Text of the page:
After Francis, men's team regroups

By Cassidy Thornburg

The words “Thunder Struck” decorated orange t-shirts worn by fans in the Allen County War Memorial Coliseum last March 15. During Wheaton College’s spring break, rows of fans still managed to make it out to the “Summit City” to support the Wheaton Men’s Basketball team in the final four round of the NCAA Division III Men’s Basketball Tournament — their first visit since the 1950’s. To get them to the final four, senior guard Aston Francis broke two records. He scored a season-high 62 points to break the Division III Tournament single game scoring record. Then, he scored a total of 1,052 points, to reach another benchmark — the Division III single season scoring record. In the end, the Thunder lost in the semi-final round to the tournament champions, UW-Oshkosh.

As the Thunder turn the page and enter a new season, they are doing so without some key players, including Francis — the 2019 winner of the Jostens Trophy and the Bevo Francis Award. But Head Coach Mike Schauer is adapting his game plan to match his roster.

Cautiously optimistic

Losing six senior athletes will cause any coach to step back and question his team’s potential. In doing so, Coach Schauer has so far been pleasantly surprised in the development of his young players. In May, they took a 10-day sports ministry trip to Zimbabwe through an organization called Sports Ambassadors which helped them grow closer as a team.

“I’ve been pretty pleased with the way that we’ve played,” Schauer said. “Our trip really helped us. To see our team develop a personality and a characteristic that doesn’t include Aston was really helpful. We’ve had two scrimmages so far, and played really well in them, so I’m cautiously optimistic. We’re really young and really inexperienced, so there are going to be some growing pains in there, but we have a lot of guys who are excited to find their footing and get their opportunity with the basketball.”

New look, new lineup

“There is nobody on the team this year who is returning to the same role they were in last year. Everybody has a bigger role,” Schauer said.

Schauer expects several players to step up this season, including junior guard Nyameye Adom.

“Nyameye spent the entire season without the ball, because Aston and Luke Peters had it all the time,” he said. “But now that the ball has been in his hands, in our practices in Zimbabwe, he’s been a really dynamic scorer and he shares the ball, so he’s going to be a real focal point of what we are trying to do.”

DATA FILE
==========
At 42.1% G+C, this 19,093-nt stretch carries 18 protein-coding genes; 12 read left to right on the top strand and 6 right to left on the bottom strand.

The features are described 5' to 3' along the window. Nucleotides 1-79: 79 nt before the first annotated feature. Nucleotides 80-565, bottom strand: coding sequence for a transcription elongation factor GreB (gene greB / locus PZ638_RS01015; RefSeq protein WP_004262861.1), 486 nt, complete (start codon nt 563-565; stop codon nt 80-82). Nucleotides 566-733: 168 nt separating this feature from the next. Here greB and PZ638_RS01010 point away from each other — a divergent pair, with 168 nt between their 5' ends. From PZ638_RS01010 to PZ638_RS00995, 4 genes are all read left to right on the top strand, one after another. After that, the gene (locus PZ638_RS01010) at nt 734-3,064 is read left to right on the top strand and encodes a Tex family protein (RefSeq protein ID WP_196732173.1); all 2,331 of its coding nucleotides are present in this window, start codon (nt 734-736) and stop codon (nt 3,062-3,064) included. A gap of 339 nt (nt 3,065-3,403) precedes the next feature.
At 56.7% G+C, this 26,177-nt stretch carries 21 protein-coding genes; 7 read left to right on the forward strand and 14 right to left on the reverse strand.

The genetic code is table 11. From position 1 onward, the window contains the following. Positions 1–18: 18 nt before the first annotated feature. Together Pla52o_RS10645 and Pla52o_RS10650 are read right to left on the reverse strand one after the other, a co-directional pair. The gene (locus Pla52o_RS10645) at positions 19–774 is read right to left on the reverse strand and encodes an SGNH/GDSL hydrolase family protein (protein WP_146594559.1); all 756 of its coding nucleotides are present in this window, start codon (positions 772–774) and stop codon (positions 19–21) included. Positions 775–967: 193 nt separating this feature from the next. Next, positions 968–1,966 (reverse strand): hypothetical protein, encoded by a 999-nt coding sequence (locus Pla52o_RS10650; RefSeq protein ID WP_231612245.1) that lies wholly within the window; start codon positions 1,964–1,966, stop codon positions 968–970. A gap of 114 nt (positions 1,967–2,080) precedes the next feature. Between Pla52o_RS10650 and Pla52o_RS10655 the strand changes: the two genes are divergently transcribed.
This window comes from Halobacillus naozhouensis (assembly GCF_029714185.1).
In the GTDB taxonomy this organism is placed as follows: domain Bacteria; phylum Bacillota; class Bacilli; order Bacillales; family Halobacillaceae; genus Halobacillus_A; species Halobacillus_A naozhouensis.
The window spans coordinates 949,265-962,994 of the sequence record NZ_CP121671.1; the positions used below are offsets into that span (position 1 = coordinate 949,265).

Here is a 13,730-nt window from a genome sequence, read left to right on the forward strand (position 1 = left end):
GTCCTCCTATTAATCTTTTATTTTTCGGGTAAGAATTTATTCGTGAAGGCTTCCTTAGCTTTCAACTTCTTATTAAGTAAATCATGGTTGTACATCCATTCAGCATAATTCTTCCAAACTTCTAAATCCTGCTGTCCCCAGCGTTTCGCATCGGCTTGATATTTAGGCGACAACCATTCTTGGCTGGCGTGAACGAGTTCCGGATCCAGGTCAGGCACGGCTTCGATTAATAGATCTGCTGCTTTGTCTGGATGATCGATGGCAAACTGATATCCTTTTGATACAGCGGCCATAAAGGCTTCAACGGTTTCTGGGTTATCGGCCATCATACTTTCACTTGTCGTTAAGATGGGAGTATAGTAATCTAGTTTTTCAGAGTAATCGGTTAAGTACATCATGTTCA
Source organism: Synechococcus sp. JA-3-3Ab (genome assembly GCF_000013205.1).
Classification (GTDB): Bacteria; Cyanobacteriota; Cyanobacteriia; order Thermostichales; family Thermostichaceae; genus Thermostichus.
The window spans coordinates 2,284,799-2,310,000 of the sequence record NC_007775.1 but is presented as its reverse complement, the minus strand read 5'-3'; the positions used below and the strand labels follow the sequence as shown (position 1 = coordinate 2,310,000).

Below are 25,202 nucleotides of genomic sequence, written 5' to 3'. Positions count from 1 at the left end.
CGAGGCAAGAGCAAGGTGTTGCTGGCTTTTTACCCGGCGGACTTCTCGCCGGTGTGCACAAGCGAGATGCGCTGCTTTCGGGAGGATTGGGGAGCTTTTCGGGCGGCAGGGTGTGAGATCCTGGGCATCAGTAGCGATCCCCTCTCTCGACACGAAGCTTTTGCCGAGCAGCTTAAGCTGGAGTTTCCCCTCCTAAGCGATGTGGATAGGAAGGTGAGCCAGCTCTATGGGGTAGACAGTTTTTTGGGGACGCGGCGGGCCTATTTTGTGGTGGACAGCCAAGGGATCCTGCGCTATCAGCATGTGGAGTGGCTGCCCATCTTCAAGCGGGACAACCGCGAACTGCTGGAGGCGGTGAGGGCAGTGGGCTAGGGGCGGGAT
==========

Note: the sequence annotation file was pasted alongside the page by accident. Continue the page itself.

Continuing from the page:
Then there’s senior forward Anajuwon Spencer, hard to miss at 6’8”. “He is kind of our Swiss Army knife, he really doesn’t have any weaknesses,” Schauer said. “He does a little bit of everything really well, but we are going to need him to step up and look for his offense a little more. He is just such a cerebral player.”

Another guard to throw in the mix is sophomore Tyson Cruickshank, who may have found his spot this season. “Tyson has played really well,” Schauer said.

“Those are guys who got playing time last year, who got opportunities to play, but who are going to play a much greater role,” Schauer said. Commenting on the 10 new freshmen on the team, he added, “The thing that excites me about this group is that we have quite a bit of talent in the gym. The broad health of the program is very high. We have a lot of young players that are really good.”

“I just want to see us get to our ability every night”

“I’m going to give you some coach speak — the biggest thing as a coach is you want your team to play to its ability, whatever its ability is,” Coach Shauer said. “To worry about wins and losses and how many games you are going to win or how you match up with certain teams is fools gold, but I just want to see us get to our ability every night.”

“I think I knew this might be true, but we are actually a little better than I thought we would be, so I’m encouraged by it.”

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